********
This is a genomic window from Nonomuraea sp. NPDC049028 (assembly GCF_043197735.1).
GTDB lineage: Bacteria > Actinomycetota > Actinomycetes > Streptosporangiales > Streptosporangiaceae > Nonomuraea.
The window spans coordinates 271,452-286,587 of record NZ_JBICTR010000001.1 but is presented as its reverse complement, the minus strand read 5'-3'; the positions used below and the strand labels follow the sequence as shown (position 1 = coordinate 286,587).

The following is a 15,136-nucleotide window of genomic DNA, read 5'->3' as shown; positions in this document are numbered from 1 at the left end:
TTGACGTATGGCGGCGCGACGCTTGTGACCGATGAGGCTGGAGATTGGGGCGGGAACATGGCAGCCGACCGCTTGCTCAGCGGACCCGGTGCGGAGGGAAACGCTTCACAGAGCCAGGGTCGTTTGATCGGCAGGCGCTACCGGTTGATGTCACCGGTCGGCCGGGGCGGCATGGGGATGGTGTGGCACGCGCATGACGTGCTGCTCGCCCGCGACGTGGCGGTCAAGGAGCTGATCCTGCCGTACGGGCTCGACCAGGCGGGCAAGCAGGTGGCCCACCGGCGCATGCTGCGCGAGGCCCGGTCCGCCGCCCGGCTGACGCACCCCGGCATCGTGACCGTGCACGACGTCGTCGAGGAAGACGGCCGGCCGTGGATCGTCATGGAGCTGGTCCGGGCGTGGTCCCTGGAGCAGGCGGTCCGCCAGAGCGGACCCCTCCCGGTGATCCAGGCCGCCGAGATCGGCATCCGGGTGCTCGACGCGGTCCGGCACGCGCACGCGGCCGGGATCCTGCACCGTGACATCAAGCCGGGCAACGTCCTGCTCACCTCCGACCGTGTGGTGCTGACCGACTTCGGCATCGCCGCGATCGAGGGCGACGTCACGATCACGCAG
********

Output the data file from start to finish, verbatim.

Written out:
This is a genomic window from Nonomuraea sp. NPDC049028 (assembly GCF_043197735.1).
GTDB lineage: Bacteria > Actinomycetota > Actinomycetes > Streptosporangiales > Streptosporangiaceae > Nonomuraea.
The window spans coordinates 271,452-286,587 of record NZ_JBICTR010000001.1 but is presented as its reverse complement, the minus strand read 5'-3'; the positions used below and the strand labels follow the sequence as shown (position 1 = coordinate 286,587).

The following is a 15,136-nucleotide window of genomic DNA, read 5'->3' as shown; positions in this document are numbered from 1 at the left end:
TTGACGTATGGCGGCGCGACGCTTGTGACCGATGAGGCTGGAGATTGGGGCGGGAACATGGCAGCCGACCGCTTGCTCAGCGGACCCGGTGCGGAGGGAAACGCTTCACAGAGCCAGGGTCGTTTGATCGGCAGGCGCTACCGGTTGATGTCACCGGTCGGCCGGGGCGGCATGGGGATGGTGTGGCACGCGCATGACGTGCTGCTCGCCCGCGACGTGGCGGTCAAGGAGCTGATCCTGCCGTACGGGCTCGACCAGGCGGGCAAGCAGGTGGCCCACCGGCGCATGCTGCGCGAGGCCCGGTCCGCCGCCCGGCTGACGCACCCCGGCATCGTGACCGTGCACGACGTCGTCGAGGAAGACGGCCGGCCGTGGATCGTCATGGAGCTGGTCCGGGCGTGGTCCCTGGAGCAGGCGGTCCGCCAGAGCGGACCCCTCCCGGTGATCCAGGCCGCCGAGATCGGCATCCGGGTGCTCGACGCGGTCCGGCACGCGCACGCGGCCGGGATCCTGCACCGTGACATCAAGCCGGGCAACGTCCTGCTCACCTCCGACCGTGTGGTGCTGACCGACTTCGGCATCGCCGCGATCGAGGGCGACGTCACGATCACGCAG